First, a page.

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Written by: Katherine Mansfield
Directed by: Catherine Downes
Fascinating, compelling – an evening of pure delight.
Acclaimed actress Catherine Downes brings her latest work, Talking of Katherine Mansfield, to Circa for the opening season of her New Zealand tour.
Cathy performed this wonderful exploration of Mansfield’s writing about life, death and what we want in between, at the Ubud Writer’s Festival in Bali in 2012, after a sell out season on Waiheke Island.
In Talking of Katherine Mansfield, she discusses and performs highlights of her internationally lauded play The Case of Katherine Mansfield and offers new insights to its themes, illuminated by a selection of Mansfield’s finest short stories, including the much-loved The Doll’s House.
An engaging and dramatic account of one of New Zealand’s favourite literary icons, whose creativity and ruthless honesty are brought to vibrant life in this fascinating work.
“I would have been happy to stay on in the theatre and see it all over again” – Julianne Evans, The Gulf News
Tributes for The Case of Katherine Mansfield:
“A powerfully execute work of art” – The New Zealand Listener
“A treat not to be missed” – Time Out, London
27 February − 16 March
Tue – Sat 7.30pm
Groups 6+ $39 / Groups 20+ $36
Under 25s $25
I seem to remember that Cathy Downes started her solo play, the acclaimed The Case for Katherine Mansfield, by standing on her head. As the title suggests she is not as athletic in Talking of Katherine Mansfield, but she is just as compelling as she was all those years ago.
Talking of Katherine Mansfield starts with Cathy Downes explaining how she came to write and perform The Case for Katherine Mansfield. She then explains the genesis of her current solo performance and her continuing fascination with Mansfield’s writings and that Mansfield’s attitudes to living and mortality are of universal appeal. But Talking of Katherine Mansfield is neither a talk nor a lecture, nor a solo play but a judicious mix of all three.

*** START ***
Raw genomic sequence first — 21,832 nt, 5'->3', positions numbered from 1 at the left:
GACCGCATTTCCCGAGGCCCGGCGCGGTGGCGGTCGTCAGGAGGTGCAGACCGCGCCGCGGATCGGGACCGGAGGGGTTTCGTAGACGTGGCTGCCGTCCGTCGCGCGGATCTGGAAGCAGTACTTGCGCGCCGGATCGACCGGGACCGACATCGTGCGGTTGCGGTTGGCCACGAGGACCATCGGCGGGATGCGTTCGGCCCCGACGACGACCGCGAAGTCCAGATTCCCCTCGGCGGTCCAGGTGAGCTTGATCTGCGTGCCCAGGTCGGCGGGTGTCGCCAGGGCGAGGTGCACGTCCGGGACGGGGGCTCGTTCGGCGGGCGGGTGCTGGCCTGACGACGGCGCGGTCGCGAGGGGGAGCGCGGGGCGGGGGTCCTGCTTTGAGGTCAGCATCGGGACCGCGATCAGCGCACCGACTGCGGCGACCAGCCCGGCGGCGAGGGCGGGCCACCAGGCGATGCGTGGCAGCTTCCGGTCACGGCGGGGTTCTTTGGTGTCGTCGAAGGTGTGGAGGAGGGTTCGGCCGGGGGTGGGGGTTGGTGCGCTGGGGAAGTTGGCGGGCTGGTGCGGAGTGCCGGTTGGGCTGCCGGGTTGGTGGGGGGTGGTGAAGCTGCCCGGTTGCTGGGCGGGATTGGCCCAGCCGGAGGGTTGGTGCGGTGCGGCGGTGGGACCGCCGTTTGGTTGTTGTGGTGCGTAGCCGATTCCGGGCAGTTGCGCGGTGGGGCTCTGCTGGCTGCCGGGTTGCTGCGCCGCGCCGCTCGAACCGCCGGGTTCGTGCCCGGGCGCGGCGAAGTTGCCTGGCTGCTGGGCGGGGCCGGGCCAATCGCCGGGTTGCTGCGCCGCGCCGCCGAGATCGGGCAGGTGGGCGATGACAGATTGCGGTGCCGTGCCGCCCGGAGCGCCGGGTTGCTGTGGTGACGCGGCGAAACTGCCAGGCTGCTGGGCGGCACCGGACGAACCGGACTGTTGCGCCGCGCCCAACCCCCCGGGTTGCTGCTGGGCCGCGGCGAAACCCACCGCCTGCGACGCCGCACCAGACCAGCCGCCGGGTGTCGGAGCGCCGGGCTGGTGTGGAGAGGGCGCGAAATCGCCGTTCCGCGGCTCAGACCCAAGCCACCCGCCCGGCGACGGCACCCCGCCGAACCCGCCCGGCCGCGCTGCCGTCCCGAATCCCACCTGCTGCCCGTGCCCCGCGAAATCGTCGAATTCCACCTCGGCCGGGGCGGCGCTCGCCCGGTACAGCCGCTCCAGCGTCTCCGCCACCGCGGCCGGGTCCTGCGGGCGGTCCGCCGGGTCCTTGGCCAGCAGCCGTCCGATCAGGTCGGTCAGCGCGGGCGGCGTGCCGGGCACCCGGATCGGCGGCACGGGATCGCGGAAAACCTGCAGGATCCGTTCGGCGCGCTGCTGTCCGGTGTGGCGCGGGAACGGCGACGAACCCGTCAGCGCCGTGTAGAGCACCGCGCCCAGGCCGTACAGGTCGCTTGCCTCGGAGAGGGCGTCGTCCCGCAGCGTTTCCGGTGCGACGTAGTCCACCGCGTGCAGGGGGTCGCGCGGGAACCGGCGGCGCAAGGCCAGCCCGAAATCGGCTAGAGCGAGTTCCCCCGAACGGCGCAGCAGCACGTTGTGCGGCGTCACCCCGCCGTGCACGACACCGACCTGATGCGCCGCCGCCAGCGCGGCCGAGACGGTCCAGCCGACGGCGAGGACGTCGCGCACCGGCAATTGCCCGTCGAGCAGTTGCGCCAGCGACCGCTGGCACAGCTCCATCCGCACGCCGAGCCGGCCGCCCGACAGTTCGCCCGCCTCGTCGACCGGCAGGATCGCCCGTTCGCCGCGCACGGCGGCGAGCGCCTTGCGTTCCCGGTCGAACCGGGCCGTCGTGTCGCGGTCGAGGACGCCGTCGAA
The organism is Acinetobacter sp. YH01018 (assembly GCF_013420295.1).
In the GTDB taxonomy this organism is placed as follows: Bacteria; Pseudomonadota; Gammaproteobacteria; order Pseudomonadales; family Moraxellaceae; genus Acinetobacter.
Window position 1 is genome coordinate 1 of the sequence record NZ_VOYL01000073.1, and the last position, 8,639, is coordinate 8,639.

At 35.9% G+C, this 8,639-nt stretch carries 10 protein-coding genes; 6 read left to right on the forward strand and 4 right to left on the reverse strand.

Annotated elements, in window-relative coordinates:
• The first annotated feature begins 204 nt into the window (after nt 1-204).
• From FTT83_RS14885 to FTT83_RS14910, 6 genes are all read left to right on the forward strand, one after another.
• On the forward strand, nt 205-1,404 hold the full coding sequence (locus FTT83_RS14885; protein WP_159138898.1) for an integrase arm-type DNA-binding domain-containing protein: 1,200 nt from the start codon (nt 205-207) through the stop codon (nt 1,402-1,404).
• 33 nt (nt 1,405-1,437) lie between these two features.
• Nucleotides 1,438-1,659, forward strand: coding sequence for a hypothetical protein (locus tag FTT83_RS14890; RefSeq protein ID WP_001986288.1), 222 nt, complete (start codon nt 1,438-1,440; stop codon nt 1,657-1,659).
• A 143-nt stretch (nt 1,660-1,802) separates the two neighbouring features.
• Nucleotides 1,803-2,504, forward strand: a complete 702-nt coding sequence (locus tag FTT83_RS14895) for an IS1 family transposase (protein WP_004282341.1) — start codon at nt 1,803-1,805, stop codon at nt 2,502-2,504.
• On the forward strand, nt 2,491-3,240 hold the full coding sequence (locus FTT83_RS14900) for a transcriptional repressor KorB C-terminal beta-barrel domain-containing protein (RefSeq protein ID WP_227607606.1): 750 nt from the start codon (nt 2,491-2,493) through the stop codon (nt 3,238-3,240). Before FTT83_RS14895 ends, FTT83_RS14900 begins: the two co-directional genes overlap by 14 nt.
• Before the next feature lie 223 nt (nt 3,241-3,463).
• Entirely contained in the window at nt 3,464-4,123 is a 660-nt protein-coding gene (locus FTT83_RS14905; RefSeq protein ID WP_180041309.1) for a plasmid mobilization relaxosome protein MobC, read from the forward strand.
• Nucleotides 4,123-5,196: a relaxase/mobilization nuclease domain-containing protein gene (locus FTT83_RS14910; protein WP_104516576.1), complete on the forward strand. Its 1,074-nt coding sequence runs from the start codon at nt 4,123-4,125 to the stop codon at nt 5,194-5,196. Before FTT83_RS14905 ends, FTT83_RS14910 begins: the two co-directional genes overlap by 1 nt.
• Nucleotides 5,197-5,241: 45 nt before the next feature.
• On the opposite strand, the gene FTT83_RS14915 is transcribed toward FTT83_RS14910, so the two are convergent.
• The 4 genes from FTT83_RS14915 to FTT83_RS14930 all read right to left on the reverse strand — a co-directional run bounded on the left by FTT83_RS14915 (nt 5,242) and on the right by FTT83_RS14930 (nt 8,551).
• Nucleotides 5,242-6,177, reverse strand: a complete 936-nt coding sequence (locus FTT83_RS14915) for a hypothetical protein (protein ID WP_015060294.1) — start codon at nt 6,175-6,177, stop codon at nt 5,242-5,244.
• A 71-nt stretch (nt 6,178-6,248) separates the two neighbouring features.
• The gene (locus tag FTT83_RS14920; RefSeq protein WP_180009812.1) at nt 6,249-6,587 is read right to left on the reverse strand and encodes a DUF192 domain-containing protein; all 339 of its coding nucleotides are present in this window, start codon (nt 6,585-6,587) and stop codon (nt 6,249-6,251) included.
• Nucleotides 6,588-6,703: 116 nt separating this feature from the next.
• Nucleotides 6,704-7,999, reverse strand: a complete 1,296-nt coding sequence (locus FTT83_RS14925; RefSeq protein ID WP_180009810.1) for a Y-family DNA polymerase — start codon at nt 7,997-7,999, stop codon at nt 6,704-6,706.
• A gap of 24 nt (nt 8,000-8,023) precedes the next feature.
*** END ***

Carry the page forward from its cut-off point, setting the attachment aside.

After a brief introduction to Mansfield’s early life we are confronted with the rebellious eighteen year-old Mansfield, stuck in deadly boring Wellington and longing for LIFE in London, in her story Amore, which Cathy Downes reads. One can hear amongst the adolescent melodramatics snatches of the brilliance of her maturity. Downes keeps reminding us that Mansfield was only thirty-four when she died.
The impact of the death of her brother during the war is revealed in the devastating short story The Fly. Cathy Downes reads it superbly and it says a great deal for the power of the story and the reading that there was no applause at the end, just silence. She also reads The Doll’s House and an extract from Bliss with the same authority and skill.
Mansfield’s relationship with Middleton Murry is strongly portrayed in extracts from her letters to him. He seems unable to feel or react to Mansfield’s shimmering intensity of her love of life and her ability to pin down in her work its fleetingness, its beauty and its sadness.
Despite an ending, which tugged at the emotions in a very theatrical way and seemed unnecessary since no tricks except the tricks of fine writing and performing had been used before, Cathy Downes gives a brilliant performance capturing that shimmering intensity and quest for life led to the full.
Running time: 1 hour, 15 minutes (no interval)